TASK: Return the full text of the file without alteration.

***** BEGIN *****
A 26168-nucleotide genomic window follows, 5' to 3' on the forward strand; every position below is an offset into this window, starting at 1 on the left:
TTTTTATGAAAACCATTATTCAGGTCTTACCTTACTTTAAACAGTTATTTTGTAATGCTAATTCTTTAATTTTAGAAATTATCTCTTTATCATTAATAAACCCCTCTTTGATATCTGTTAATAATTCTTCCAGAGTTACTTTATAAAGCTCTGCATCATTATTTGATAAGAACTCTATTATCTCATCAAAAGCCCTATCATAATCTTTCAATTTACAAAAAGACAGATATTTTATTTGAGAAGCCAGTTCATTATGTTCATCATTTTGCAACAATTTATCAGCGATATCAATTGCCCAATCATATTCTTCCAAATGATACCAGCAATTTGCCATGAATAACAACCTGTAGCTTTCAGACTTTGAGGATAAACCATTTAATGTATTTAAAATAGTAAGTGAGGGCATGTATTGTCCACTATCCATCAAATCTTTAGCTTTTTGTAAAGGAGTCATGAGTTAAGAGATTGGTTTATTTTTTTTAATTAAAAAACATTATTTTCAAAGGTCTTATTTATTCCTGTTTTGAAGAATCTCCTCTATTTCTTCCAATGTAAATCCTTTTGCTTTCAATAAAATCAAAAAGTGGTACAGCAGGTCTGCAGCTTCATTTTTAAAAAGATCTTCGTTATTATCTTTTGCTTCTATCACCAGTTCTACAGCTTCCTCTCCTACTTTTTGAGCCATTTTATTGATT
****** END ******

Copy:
A 26168-nucleotide genomic window follows, 5' to 3' on the forward strand; every position below is an offset into this window, starting at 1 on the left:
TTTTTATGAAAACCATTATTCAGGTCTTACCTTACTTTAAACAGTTATTTTGTAATGCTAATTCTTTAATTTTAGAAATTATCTCTTTATCATTAATAAACCCCTCTTTGATATCTGTTAATAATTCTTCCAGAGTTACTTTATAAAGCTCTGCATCATTATTTGATAAGAACTCTATTATCTCATCAAAAGCCCTATCATAATCTTTCAATTTACAAAAAGACAGATATTTTATTTGAGAAGCCAGTTCATTATGTTCATCATTTTGCAACAATTTATCAGCGATATCAATTGCCCAATCATATTCTTCCAAATGATACCAGCAATTTGCCATGAATAACAACCTGTAGCTTTCAGACTTTGAGGATAAACCATTTAATGTATTTAAAATAGTAAGTGAGGGCATGTATTGTCCACTATCCATCAAATCTTTAGCTTTTTGTAAAGGAGTCATGAGTTAAGAGATTGGTTTATTTTTTTTAATTAAAAAACATTATTTTCAAAGGTCTTATTTATTCCTGTTTTGAAGAATCTCCTCTATTTCTTCCAATGTAAATCCTTTTGCTTTCAATAAAATCAAAAAGTGGTACAGCAGGTCTGCAGCTTCATTTTTAAAAAGATCTTCGTTATTATCTTTTGCTTCTATCACCAGTTCTACAGCTTCCTCTCCTACTTTTTGAGCCATTTTATTGATT